One can survive on just ten
Hours of sleep a week?
Well, I wouldn't've. But it turns out that, not only is it possible, it's a helluva lot of fun! The Cluster Challenge this year has been a really different experience from last year, but these German fellows are a (metric) shitton of fun. :) We've spent a lot of time with the cluster, but it's also been a good time to, like, learn about other cultures, yadda, yadda. But, seriously, it's been interesting. They've not missed a chance to make fun of me for the US university system; I'm missing a test and a couple homeworks this week, and my professors requested that I do them and fax them, which is apparently completely a completely unreasonable idea in their system. I guess I thought it was sort of unreasonable, too. Grr. Anyway, we have been having a great time. The organizers set us up with a trip to the Main Event, which is a place near Austin with laser tag, rock wall climbing, bowling, an arcade, pool tables, ...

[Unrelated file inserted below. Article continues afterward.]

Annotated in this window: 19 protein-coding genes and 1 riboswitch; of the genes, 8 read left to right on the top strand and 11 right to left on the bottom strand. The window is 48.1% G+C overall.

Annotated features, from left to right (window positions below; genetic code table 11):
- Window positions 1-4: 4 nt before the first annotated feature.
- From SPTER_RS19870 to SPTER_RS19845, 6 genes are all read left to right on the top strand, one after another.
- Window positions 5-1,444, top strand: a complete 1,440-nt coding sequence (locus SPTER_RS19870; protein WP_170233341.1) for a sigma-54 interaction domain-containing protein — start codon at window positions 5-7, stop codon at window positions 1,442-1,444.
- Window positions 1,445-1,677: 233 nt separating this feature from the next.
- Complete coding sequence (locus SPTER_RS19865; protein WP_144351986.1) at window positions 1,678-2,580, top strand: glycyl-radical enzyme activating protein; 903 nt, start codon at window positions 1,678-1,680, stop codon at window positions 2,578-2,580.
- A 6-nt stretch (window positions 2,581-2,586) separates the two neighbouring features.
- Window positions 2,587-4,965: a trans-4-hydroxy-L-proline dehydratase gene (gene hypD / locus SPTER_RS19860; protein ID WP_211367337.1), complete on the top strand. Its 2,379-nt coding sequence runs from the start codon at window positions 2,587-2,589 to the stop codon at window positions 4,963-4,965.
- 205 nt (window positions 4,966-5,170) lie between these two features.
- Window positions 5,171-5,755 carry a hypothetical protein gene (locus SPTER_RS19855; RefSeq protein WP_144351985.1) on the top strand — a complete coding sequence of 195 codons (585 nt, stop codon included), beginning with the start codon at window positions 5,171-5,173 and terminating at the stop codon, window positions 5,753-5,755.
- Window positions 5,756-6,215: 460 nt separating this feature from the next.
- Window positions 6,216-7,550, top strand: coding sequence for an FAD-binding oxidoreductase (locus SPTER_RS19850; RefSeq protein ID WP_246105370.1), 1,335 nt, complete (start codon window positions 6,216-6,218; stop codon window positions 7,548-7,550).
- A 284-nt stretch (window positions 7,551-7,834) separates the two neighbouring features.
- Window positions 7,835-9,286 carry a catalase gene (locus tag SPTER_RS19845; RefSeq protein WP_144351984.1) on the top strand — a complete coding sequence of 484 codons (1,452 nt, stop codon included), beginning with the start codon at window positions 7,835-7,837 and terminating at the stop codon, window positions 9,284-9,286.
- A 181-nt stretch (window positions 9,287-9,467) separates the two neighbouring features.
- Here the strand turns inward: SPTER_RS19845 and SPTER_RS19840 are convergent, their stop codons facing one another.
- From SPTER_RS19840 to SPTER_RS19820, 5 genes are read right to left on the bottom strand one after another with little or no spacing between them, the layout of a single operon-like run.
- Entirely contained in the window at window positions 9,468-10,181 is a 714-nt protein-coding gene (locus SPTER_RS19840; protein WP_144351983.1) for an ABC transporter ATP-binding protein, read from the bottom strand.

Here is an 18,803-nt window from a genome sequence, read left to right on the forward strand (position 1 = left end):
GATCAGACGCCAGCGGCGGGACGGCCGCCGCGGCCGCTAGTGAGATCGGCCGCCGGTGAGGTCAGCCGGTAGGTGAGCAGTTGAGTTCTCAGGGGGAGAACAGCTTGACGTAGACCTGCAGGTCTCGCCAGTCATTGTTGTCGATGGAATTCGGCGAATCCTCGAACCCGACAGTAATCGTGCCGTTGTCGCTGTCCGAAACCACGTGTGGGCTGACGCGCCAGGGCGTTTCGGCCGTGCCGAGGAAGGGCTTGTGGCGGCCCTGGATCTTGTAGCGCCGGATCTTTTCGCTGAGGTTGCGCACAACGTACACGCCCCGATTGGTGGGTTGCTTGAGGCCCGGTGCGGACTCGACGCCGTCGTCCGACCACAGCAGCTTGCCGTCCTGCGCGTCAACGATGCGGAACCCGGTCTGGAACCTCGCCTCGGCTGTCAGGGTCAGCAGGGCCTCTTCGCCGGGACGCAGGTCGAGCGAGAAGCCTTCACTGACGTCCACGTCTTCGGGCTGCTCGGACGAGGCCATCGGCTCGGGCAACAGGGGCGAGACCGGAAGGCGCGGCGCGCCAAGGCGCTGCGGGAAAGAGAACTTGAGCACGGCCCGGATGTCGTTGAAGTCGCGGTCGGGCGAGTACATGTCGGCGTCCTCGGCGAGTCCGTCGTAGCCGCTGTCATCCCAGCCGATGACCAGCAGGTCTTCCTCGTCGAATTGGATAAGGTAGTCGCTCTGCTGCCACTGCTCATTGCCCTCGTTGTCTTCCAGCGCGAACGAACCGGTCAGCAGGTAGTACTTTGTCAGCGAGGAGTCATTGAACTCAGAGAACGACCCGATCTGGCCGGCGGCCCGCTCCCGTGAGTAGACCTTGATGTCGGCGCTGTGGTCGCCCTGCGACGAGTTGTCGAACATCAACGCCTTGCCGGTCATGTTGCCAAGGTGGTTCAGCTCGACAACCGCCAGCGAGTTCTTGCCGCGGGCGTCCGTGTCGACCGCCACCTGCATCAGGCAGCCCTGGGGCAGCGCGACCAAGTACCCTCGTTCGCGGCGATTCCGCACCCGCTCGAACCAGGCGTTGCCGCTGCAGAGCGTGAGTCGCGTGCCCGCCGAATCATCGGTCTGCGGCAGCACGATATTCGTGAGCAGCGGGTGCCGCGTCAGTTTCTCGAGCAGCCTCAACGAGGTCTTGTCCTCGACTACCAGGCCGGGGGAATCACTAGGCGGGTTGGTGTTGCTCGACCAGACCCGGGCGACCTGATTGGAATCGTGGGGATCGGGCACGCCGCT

The challenge itself went well. We ran more (I think?) data sets than any other team, and we didn't run into any issues. The MIT team didn't show up, and the StonyBrook team from last year essentially bailed them out, with help from Dell. The MIT rack didn't show up; they thought that they were going to run a rack with GPUs in it, but there was no chance that they'd finish in time to present it here. So the SB kids who were supposed to just be volunteers asked Dell for a rack and some nodes since they got here. They scored an impressive... 16 GFLOPs on Linpack. Ouch. Arizona is running a Windows cluster, which is an interesting crippling in itself. The Colorado team was running some hardware that was scheduled to be announced, but it didn't wind up happening, so they had to rebuild their cluster the morning the competition started lest they violate their NDAs. Awful. But the other teams (Purdue, Alberta, and Taiwan) seemed to do alright.
There's about a thousand other things that I could say, but I have to go and not sleep some more. :)